Ease of use

With fixed braces, there’s very little else do other than attending regular dental appointments for adjustments. There may also be some foods, such as sticky foods like toffee or chewy foods like liquorice, that you will struggle to eat with your braces.

Invisalign can be a little more demanding as you must remember to wear them almost all day, every day. This can be a problem for those who can be forgetful, or who are more likely to misplace their aligners when removing them.

You will also have to remember to remove your aligners when eating or drinking anything other than water as it can damage the aligners. However, there is a silver lining in that you will be able to continue to eat all of your favourite foods as usual.


And finally, one of the most important factors to consider will be the cost. With so much time involved, it’s expected for both treatments to be reasonably costly. The price tag of traditional braces and Invisalign in the UK can depend very much on the severity of the adjustments needed.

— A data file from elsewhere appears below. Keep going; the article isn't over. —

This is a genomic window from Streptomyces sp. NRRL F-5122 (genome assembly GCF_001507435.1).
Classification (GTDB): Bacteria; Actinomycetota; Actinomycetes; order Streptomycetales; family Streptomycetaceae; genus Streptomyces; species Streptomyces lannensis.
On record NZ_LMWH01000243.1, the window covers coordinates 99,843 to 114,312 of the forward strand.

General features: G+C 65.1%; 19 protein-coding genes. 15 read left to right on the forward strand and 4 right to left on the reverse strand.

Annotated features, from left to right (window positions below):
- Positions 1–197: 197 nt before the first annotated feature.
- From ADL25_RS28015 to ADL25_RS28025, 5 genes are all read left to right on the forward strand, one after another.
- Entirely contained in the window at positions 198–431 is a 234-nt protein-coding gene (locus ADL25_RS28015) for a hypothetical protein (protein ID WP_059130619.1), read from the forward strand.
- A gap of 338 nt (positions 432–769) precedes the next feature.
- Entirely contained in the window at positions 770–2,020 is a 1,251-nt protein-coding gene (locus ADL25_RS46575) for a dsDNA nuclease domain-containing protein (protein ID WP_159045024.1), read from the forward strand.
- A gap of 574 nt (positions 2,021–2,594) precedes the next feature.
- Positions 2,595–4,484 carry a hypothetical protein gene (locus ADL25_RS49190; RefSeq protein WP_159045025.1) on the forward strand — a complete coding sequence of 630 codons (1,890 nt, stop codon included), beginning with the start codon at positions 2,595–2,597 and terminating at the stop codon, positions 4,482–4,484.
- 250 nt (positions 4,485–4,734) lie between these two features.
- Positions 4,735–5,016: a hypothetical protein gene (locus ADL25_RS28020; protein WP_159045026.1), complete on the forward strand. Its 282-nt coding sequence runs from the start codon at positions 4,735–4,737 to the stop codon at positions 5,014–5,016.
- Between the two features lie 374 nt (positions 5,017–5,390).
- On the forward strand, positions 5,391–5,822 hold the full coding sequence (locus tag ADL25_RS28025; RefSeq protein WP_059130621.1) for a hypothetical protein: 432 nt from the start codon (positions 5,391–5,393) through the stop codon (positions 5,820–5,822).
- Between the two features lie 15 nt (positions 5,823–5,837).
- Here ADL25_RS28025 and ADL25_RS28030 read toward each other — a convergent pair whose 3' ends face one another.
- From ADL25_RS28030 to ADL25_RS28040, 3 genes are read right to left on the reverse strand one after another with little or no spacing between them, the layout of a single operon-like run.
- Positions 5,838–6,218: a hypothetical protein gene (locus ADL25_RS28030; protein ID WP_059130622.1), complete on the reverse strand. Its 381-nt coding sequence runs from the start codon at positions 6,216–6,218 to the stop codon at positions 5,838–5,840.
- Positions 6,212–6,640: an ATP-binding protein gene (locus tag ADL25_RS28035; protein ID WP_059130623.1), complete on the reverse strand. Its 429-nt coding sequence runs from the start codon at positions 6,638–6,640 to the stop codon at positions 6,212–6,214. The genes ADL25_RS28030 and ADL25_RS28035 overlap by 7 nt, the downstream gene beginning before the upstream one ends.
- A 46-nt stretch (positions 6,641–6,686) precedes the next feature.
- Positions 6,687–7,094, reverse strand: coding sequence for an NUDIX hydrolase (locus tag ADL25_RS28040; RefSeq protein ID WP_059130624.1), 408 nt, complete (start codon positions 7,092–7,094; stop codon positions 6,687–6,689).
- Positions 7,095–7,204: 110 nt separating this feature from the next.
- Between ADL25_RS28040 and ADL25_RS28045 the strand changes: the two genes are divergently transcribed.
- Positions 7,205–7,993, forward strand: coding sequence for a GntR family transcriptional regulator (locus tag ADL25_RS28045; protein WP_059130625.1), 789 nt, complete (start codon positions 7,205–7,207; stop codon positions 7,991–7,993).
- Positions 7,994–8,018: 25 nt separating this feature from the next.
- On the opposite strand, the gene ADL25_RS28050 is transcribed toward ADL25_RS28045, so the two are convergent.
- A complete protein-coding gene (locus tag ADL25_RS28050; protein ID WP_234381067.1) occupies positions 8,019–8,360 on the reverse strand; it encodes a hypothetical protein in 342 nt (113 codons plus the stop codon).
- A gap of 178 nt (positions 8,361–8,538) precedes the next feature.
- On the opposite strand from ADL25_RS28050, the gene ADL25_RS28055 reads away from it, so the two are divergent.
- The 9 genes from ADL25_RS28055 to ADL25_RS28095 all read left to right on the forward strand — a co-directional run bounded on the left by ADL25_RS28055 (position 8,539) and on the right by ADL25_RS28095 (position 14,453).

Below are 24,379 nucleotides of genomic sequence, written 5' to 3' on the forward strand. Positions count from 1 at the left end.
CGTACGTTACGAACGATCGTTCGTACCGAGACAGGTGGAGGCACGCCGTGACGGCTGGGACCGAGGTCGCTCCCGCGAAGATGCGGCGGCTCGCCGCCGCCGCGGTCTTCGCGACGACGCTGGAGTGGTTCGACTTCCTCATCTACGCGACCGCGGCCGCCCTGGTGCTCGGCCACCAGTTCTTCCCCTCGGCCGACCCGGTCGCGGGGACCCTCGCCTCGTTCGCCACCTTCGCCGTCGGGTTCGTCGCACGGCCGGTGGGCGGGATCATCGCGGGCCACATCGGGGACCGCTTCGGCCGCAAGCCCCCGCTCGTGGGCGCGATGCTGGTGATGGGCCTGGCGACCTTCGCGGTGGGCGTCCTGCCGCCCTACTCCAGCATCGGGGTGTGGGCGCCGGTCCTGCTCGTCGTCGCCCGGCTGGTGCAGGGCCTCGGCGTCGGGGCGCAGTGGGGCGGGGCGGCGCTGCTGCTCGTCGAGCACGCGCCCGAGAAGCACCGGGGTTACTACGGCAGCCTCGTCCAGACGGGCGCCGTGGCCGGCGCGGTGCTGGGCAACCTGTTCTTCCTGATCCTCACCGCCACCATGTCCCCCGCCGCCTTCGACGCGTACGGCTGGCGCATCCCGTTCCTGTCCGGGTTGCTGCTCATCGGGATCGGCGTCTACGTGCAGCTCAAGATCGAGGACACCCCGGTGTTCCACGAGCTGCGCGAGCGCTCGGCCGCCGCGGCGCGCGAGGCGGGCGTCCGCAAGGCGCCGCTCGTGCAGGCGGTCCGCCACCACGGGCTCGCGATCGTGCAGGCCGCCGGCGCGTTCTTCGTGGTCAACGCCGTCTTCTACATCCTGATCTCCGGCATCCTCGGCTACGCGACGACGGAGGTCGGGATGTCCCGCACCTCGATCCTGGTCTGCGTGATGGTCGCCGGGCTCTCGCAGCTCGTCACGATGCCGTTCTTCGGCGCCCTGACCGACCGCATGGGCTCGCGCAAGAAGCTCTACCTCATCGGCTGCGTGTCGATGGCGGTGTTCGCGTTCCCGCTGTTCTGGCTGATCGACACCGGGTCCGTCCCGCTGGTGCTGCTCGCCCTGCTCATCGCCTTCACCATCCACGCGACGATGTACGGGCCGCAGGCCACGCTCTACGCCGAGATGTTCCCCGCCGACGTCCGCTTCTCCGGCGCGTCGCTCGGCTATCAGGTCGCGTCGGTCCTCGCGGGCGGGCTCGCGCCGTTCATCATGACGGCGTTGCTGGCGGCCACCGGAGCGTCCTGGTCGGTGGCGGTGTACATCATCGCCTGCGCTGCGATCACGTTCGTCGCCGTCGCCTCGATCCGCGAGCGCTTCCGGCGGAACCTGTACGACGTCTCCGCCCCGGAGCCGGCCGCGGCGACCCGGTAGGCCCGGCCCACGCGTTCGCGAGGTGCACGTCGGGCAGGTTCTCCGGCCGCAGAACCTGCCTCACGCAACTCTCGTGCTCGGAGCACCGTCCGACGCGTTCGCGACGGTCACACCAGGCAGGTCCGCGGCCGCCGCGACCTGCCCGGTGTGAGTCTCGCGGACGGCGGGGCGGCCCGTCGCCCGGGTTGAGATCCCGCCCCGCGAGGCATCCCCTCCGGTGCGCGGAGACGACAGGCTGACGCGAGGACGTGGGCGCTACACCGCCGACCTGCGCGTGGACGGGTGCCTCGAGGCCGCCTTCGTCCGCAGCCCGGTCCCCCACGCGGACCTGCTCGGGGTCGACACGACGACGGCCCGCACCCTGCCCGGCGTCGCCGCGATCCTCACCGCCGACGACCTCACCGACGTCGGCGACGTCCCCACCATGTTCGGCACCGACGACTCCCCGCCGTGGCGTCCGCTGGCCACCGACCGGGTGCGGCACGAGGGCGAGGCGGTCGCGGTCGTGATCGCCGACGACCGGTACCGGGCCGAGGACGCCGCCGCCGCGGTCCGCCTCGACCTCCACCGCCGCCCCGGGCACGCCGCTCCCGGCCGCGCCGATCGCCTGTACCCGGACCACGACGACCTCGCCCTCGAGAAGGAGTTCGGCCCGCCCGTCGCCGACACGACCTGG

For traditional braces, expect a cost of anywhere around £1,500 to £2,500. For Invisalign, you can expect a cost of around £1,500 for minor adjustments, but £2,500 to £3,000 is the usual range for most cases.

In some cases, where braces are required for health reasons, you can get braces through the NHS. However, in a majority of situations, adults can expect to be required to pay. Children under the age of 18 will get their treatment for free.

Invisalign and traditional braces: which is better? 

From appearance and comfort to treatment time and ease of use, both traditional braces and Invisalign boast their own pros and cons, so it’s essential to consider every aspect and how it will fit in with current lifestyle. To make a more informed choice, arrange a consultation with your dentist who will be able to provide more information based on your specific case.